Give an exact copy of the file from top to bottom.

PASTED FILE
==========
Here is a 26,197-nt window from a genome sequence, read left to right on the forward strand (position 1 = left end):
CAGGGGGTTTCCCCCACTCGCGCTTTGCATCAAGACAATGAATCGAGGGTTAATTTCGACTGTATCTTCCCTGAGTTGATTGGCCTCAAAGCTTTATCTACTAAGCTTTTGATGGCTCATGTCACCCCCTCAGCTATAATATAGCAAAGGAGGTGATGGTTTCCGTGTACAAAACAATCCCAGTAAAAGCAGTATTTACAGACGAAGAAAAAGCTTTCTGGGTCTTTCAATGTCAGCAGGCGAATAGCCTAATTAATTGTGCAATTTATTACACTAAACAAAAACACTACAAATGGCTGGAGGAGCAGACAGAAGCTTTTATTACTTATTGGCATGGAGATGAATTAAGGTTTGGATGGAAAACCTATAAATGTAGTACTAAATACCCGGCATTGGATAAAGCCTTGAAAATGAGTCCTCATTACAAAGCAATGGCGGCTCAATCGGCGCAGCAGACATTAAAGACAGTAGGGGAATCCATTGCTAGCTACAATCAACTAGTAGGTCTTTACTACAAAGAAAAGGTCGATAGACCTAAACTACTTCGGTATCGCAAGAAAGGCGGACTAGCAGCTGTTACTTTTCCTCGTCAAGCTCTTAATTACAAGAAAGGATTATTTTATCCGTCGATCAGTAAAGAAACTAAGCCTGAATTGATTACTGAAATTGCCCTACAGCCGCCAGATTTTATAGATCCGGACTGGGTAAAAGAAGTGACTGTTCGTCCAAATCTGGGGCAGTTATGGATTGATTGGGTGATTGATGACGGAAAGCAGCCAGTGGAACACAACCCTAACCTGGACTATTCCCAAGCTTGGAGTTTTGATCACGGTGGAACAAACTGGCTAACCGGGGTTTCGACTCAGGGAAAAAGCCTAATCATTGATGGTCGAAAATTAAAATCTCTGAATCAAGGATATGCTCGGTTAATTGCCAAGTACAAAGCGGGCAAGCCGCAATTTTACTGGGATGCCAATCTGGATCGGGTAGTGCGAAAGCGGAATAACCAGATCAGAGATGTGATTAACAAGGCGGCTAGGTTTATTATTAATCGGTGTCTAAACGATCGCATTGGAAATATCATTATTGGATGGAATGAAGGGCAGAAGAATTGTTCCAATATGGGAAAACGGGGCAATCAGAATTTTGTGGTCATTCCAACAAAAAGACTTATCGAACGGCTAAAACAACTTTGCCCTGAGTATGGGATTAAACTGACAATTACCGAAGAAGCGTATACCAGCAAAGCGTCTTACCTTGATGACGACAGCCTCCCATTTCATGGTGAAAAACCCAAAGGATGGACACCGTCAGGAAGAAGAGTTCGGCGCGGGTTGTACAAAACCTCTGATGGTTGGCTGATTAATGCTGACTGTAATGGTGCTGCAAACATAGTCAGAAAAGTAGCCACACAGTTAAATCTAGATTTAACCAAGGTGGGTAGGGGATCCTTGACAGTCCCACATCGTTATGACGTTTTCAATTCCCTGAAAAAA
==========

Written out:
Here is a 26,197-nt window from a genome sequence, read left to right on the forward strand (position 1 = left end):
CAGGGGGTTTCCCCCACTCGCGCTTTGCATCAAGACAATGAATCGAGGGTTAATTTCGACTGTATCTTCCCTGAGTTGATTGGCCTCAAAGCTTTATCTACTAAGCTTTTGATGGCTCATGTCACCCCCTCAGCTATAATATAGCAAAGGAGGTGATGGTTTCCGTGTACAAAACAATCCCAGTAAAAGCAGTATTTACAGACGAAGAAAAAGCTTTCTGGGTCTTTCAATGTCAGCAGGCGAATAGCCTAATTAATTGTGCAATTTATTACACTAAACAAAAACACTACAAATGGCTGGAGGAGCAGACAGAAGCTTTTATTACTTATTGGCATGGAGATGAATTAAGGTTTGGATGGAAAACCTATAAATGTAGTACTAAATACCCGGCATTGGATAAAGCCTTGAAAATGAGTCCTCATTACAAAGCAATGGCGGCTCAATCGGCGCAGCAGACATTAAAGACAGTAGGGGAATCCATTGCTAGCTACAATCAACTAGTAGGTCTTTACTACAAAGAAAAGGTCGATAGACCTAAACTACTTCGGTATCGCAAGAAAGGCGGACTAGCAGCTGTTACTTTTCCTCGTCAAGCTCTTAATTACAAGAAAGGATTATTTTATCCGTCGATCAGTAAAGAAACTAAGCCTGAATTGATTACTGAAATTGCCCTACAGCCGCCAGATTTTATAGATCCGGACTGGGTAAAAGAAGTGACTGTTCGTCCAAATCTGGGGCAGTTATGGATTGATTGGGTGATTGATGACGGAAAGCAGCCAGTGGAACACAACCCTAACCTGGACTATTCCCAAGCTTGGAGTTTTGATCACGGTGGAACAAACTGGCTAACCGGGGTTTCGACTCAGGGAAAAAGCCTAATCATTGATGGTCGAAAATTAAAATCTCTGAATCAAGGATATGCTCGGTTAATTGCCAAGTACAAAGCGGGCAAGCCGCAATTTTACTGGGATGCCAATCTGGATCGGGTAGTGCGAAAGCGGAATAACCAGATCAGAGATGTGATTAACAAGGCGGCTAGGTTTATTATTAATCGGTGTCTAAACGATCGCATTGGAAATATCATTATTGGATGGAATGAAGGGCAGAAGAATTGTTCCAATATGGGAAAACGGGGCAATCAGAATTTTGTGGTCATTCCAACAAAAAGACTTATCGAACGGCTAAAACAACTTTGCCCTGAGTATGGGATTAAACTGACAATTACCGAAGAAGCGTATACCAGCAAAGCGTCTTACCTTGATGACGACAGCCTCCCATTTCATGGTGAAAAACCCAAAGGATGGACACCGTCAGGAAGAAGAGTTCGGCGCGGGTTGTACAAAACCTCTGATGGTTGGCTGATTAATGCTGACTGTAATGGTGCTGCAAACATAGTCAGAAAAGTAGCCACACAGTTAAATCTAGATTTAACCAAGGTGGGTAGGGGATCCTTGACAGTCCCACATCGTTATGACGTTTTCAATTCCCTGAAAAAA